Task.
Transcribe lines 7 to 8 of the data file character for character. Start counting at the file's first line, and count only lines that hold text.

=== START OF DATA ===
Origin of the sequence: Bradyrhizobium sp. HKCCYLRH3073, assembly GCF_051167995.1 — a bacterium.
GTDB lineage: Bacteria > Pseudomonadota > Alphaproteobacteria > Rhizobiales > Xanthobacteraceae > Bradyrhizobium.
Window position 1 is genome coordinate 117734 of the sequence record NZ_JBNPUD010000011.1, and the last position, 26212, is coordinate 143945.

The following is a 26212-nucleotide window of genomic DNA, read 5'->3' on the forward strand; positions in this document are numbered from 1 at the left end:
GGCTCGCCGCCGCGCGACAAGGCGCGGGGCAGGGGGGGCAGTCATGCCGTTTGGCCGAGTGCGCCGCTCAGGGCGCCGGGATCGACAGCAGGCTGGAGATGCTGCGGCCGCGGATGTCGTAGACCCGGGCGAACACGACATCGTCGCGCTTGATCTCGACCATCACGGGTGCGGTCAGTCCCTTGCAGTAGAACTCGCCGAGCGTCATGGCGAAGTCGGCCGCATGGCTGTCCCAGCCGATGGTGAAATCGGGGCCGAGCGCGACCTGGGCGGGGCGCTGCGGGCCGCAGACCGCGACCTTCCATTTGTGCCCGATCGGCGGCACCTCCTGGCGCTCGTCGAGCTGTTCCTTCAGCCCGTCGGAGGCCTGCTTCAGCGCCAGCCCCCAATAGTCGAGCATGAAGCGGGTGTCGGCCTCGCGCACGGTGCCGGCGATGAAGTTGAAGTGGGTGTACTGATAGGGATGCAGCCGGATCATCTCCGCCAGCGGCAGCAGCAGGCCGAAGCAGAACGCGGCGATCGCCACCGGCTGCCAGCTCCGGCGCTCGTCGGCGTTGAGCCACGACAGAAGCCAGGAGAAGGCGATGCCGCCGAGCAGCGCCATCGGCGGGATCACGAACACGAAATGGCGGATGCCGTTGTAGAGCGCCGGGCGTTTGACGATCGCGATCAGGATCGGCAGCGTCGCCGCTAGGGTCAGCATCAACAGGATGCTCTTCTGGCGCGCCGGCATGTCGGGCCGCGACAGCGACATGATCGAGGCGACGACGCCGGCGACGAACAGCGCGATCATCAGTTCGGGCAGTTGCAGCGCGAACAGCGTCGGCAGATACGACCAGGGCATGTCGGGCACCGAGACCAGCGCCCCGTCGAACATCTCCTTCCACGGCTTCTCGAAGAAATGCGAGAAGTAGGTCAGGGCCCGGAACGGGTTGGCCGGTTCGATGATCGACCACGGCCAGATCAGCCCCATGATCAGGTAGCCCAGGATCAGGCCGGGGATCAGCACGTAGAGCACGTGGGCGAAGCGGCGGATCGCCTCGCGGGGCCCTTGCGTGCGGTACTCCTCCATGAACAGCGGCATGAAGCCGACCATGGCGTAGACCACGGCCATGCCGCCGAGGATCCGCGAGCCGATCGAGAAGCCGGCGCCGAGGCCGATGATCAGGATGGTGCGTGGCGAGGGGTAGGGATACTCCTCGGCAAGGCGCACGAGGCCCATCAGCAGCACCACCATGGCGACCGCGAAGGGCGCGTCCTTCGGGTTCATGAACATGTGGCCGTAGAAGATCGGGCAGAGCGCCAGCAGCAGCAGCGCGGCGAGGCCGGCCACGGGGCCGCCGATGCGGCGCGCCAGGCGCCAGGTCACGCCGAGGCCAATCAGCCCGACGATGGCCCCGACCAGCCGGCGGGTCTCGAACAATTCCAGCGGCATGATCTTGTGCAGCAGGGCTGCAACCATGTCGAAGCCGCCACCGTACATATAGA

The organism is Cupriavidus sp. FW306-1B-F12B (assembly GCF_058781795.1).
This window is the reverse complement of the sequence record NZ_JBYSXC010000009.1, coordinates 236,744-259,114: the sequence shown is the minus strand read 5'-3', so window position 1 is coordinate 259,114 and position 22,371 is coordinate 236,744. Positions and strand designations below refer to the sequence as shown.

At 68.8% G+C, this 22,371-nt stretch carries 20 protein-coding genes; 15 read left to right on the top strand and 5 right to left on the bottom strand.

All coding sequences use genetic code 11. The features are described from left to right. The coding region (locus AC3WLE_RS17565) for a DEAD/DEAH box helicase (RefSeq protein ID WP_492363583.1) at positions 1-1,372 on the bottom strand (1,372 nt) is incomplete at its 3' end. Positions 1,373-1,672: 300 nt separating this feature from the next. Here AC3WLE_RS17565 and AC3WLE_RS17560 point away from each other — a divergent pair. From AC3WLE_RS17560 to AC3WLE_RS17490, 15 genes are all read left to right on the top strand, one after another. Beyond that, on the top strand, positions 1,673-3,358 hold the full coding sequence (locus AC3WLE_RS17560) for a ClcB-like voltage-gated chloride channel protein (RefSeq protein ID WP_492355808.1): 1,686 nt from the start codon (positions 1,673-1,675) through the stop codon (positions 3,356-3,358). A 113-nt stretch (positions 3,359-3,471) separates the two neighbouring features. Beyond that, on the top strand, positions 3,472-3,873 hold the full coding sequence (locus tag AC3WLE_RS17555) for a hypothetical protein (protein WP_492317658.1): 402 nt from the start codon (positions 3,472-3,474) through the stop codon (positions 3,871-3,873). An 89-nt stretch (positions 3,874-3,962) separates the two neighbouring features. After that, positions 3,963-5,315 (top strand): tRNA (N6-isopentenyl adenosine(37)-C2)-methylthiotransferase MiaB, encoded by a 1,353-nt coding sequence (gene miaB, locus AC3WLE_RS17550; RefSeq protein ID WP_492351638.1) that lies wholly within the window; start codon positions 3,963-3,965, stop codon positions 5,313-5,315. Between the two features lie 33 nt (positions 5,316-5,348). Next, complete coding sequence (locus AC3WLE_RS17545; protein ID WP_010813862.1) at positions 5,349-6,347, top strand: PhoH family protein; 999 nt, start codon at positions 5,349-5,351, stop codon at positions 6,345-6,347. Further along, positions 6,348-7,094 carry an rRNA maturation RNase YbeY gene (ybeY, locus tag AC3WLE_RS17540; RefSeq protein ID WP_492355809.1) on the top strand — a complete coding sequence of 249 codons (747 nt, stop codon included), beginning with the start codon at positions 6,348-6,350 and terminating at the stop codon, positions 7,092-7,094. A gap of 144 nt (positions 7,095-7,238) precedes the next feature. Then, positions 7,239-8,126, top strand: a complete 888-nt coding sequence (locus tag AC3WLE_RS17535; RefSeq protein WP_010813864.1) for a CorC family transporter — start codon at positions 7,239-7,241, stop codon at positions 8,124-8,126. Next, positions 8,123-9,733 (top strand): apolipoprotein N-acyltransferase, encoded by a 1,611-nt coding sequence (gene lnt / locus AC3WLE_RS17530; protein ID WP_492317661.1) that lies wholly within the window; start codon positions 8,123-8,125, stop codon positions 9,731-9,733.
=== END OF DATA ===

This window is the reverse complement of the sequence record NZ_JBYSXC010000009.1, coordinates 236,744-259,114: the sequence shown is the minus strand read 5'-3', so window position 1 is coordinate 259,114 and position 22,371 is coordinate 236,744. Positions and strand designations below refer to the sequence as shown.

At 68.8% G+C, this 22,371-nt stretch carries 20 protein-coding genes; 15 read left to right on the top strand and 5 right to left on the bottom strand.